Mixed media, in visual art, refers to an artwork in the making of which more than one medium has been employed.
There is an important distinction between “mixed-media” artworks and “multimedia art”. Mixed media tends to refer to a work of visual art that combines various traditionally distinct visual art media. For example, a work on canvas that combines paint, ink, and collage could properly be called a “mixed media” work – but not a work of “multimedia art.” The term multimedia art implies a broader scope than mixed media, combining visual art with non-visual elements (such as recorded sound, for example) or with elements of the other arts (such as literature, drama, dance, motion graphics, music, or interactivity).
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When creating a painted or photographed work using mixed media it is important to choose the layers carefully and allow enough drying time between the layers to ensure the final work will have integrity. If many different media are used it is equally important to choose a sturdy foundation upon which the different layers are imposed.
A phrase sometimes used in relationship to mixed media is, “Fat over lean.” In other words: “don’t start with oil paints. Plan to make them the final layer.”
Many effects can be achieved by using mixed media. Found objects can be used in conjunction with traditional artist media, such as paints and graphite, to express a meaning in the everyday life. In this manner, many different elements of art become more flexible than with traditional artist media.(wikipedia) mixed media art for sale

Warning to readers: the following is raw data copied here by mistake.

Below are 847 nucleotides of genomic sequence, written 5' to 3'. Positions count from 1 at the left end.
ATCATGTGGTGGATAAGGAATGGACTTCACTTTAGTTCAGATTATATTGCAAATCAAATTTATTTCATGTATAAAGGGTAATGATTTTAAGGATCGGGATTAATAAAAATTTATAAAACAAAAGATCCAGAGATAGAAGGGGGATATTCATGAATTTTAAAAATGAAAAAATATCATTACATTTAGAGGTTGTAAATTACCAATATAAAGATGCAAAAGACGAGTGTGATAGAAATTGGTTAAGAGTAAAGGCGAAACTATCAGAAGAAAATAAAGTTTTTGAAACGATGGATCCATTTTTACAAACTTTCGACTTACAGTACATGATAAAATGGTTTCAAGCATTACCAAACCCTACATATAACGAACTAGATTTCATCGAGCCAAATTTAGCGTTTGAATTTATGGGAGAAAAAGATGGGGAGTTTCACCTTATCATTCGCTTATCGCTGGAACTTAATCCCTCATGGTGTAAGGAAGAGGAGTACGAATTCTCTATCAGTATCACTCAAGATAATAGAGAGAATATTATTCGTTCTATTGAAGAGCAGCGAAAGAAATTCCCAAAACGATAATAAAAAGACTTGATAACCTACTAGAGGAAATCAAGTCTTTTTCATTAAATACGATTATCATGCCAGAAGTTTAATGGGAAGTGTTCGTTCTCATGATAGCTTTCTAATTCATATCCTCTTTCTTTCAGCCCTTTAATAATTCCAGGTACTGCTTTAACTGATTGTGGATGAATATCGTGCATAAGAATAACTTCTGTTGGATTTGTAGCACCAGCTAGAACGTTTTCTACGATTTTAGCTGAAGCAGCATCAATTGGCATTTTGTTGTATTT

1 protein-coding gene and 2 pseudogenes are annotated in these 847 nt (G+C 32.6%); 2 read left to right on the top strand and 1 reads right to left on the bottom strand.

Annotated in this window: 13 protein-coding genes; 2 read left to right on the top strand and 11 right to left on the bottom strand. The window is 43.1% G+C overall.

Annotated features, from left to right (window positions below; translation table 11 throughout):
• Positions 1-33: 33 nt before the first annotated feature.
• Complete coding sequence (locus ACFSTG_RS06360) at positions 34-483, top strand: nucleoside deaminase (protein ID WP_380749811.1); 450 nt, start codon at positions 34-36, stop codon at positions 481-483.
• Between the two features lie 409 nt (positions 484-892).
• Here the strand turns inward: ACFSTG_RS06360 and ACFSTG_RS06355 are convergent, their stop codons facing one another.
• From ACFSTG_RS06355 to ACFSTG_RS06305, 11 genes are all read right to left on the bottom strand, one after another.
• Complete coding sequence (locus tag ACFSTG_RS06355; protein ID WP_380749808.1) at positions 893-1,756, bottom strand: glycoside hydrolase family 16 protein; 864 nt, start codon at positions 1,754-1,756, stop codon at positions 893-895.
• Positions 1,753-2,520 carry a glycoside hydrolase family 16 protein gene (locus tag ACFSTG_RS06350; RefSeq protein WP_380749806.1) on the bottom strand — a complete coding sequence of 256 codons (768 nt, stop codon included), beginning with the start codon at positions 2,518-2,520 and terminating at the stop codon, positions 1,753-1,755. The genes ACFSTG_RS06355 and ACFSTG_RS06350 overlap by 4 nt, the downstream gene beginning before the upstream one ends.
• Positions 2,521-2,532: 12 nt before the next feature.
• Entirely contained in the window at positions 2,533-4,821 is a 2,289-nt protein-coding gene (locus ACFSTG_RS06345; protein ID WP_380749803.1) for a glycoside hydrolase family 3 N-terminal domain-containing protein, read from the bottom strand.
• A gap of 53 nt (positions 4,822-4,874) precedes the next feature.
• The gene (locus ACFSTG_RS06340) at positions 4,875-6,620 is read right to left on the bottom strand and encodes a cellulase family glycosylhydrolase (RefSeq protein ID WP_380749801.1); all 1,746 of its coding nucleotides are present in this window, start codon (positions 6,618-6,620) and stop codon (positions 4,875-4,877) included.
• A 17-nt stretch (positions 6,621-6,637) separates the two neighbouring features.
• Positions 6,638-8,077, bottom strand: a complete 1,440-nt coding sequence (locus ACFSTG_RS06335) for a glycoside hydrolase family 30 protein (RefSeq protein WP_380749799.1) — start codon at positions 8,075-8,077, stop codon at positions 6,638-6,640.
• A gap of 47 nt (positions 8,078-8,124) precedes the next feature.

One of my great pleasures is to turn unpracticable objects or pieces of paper into an artwork that can stay not in a trash can but on the big walls in an exhibition and on this site…
Far from being an art movement confined to the annals of art history, Cubism and its legacy continue to inform the work of many contemporary artists. Not only is cubist imagery regularly used commercially but significant numbers of contemporary artists continue to draw upon it both stylistically and perhaps more importantly, theoretically. The latter contains the clue as to the reason for cubism’s enduring fascination for artists. As an essentially representational school of painting, having to come to grips with the rising importance of photography as an increasingly viable method of image making, cubism attempts to take representational imagery beyond the mechanically photographic, and to move beyond the bounds of traditional single point perspective perceived as though by a totally immobile viewer. The questions and theories which arose during the initial appearance of cubism in the early 20th century are, for many representational artists, as current today as when first proposed.